How to determine the pitch of a motorcycle chain

Updated July 20, 2017

Motorcycle chains and sprockets are matched for proper fit, both by length and width. A chain of the proper pitch, but a wider width, will fit a narrower sprocket. However, in high-performance applications this is not recommended, as improper chain adjustment can result in the bending and premature wear of socket teeth. Modern o-ring chains and lightweight sprockets can be extremely expensive, so proper care and fitment is a must.

Measure the distance from centre of roller to centre of roller on the chain. The chain size is based on eighths. The first number of the chain size is the distance between roller centres, in eighths of an inch. A 420 chain will be 4/8 or 1/2 inch from roller centre to roller centre.

Measure roller width, giving you the second number in the chain size. Chain roller width is the last two numbers in chain size separated by a decimal. the 420 chain has a roller width of 2.0/8, or 1/4 inch.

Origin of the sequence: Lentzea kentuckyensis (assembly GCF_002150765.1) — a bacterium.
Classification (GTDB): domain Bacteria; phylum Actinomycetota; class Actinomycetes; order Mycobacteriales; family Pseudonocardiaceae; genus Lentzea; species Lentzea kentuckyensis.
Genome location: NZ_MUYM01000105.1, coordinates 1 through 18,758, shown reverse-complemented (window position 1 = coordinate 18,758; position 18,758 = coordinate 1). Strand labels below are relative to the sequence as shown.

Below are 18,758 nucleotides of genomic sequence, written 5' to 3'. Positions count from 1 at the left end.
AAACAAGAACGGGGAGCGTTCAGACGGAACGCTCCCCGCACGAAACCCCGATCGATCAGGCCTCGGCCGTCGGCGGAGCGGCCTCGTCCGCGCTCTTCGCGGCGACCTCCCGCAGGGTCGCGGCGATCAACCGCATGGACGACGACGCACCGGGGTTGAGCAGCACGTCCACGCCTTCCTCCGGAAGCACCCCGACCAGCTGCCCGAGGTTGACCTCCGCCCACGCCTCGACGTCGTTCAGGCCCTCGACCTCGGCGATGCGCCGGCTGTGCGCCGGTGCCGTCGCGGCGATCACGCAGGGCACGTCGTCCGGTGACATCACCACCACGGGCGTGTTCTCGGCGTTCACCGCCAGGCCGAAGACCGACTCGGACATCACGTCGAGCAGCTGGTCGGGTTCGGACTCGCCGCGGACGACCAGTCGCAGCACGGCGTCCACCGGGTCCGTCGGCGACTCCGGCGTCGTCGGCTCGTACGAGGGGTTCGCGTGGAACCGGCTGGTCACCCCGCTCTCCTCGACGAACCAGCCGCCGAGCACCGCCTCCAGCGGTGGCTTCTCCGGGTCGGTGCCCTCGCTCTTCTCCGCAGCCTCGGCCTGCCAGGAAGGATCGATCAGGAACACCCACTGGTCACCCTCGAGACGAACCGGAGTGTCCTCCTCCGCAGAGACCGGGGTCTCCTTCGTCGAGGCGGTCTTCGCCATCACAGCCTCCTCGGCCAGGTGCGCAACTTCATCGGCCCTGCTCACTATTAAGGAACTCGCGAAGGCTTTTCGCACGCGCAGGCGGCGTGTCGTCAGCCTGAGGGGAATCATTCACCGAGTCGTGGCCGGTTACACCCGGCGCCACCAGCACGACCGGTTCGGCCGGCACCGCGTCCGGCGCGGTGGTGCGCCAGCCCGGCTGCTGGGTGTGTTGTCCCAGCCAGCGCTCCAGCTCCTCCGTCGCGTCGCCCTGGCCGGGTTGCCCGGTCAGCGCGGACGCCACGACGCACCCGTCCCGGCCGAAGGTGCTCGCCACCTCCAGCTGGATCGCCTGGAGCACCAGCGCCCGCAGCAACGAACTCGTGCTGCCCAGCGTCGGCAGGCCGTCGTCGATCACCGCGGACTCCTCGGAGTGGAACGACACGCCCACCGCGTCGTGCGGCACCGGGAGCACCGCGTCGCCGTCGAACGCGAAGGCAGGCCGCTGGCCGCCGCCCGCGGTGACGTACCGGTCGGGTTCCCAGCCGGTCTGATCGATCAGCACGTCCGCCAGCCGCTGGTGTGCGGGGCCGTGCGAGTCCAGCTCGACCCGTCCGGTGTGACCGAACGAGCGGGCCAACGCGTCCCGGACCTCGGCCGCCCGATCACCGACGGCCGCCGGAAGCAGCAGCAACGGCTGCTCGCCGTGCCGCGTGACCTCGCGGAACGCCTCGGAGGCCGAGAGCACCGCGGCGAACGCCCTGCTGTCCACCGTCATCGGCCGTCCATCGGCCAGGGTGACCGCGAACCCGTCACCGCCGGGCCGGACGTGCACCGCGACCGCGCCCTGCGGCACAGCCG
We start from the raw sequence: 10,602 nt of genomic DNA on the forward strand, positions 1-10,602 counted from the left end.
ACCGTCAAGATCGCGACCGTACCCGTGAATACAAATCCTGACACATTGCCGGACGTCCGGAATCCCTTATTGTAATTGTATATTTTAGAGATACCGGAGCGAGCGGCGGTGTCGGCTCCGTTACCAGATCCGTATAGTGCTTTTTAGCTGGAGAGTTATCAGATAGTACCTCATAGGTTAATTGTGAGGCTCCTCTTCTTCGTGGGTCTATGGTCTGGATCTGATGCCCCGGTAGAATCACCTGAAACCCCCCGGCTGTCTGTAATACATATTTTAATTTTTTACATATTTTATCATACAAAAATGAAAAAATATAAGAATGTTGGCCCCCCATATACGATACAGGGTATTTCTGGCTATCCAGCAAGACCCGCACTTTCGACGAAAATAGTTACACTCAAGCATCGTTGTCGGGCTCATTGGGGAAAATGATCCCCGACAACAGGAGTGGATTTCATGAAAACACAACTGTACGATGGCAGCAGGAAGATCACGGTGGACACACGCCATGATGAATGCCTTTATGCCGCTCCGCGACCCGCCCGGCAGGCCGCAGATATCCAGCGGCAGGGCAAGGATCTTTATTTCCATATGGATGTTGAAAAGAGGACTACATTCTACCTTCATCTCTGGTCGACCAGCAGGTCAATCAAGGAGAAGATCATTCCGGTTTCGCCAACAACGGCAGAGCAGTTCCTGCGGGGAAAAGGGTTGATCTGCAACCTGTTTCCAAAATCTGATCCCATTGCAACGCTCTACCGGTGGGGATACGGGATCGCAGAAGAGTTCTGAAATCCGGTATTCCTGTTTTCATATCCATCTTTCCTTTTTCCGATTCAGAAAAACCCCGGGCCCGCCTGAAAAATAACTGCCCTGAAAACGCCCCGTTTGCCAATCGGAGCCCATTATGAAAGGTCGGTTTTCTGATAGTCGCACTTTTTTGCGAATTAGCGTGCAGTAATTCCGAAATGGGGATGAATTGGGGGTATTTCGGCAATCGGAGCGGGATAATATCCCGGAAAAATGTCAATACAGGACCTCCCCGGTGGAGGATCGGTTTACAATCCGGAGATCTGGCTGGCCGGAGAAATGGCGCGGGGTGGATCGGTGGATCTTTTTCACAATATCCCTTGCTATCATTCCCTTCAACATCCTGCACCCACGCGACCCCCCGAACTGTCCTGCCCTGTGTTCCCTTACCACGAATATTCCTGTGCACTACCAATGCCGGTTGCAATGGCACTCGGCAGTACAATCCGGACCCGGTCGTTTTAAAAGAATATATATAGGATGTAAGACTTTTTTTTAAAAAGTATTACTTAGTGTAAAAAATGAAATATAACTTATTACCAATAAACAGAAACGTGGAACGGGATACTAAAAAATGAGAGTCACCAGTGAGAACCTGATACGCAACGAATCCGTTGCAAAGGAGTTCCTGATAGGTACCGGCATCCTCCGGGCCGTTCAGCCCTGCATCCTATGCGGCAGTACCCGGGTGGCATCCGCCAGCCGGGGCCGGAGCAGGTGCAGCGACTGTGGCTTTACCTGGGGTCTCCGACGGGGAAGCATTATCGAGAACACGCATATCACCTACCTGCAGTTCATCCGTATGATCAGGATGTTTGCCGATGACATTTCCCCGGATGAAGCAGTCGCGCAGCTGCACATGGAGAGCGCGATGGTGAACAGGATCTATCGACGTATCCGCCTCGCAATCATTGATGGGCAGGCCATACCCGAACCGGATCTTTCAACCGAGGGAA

Put the two numbers together to give you the overall chain size. If your first measurement between roller centres was 5/8, and your second measurement was 3/8, you have a 530 chain. If you have a Suzuki chain, it may measure slightly more than 3/8 in width. This is an odd chain size known as a 532. However, it will run well on a 525 or 530 sprocket of any make.


When replacing a worn chain, replace sprockets as well. Never mix new and old parts. Remember that a wider chain will run on narrower sprockets, but usually a narrow chain will not fit and run smoothly on wider sprockets.

Things You'll Need

  • Micrometer
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About the Author

Based in North Idaho, Troy Lambert has been writing how-to pieces and historical articles for magazines such as "Woodworking" and "Outdoor Idaho" since 1994. Lambert is also a novelist and has a diverse technical and philosophical education. He holds a technical certification from the Motorcycle Mechanics Institute in Phoenix.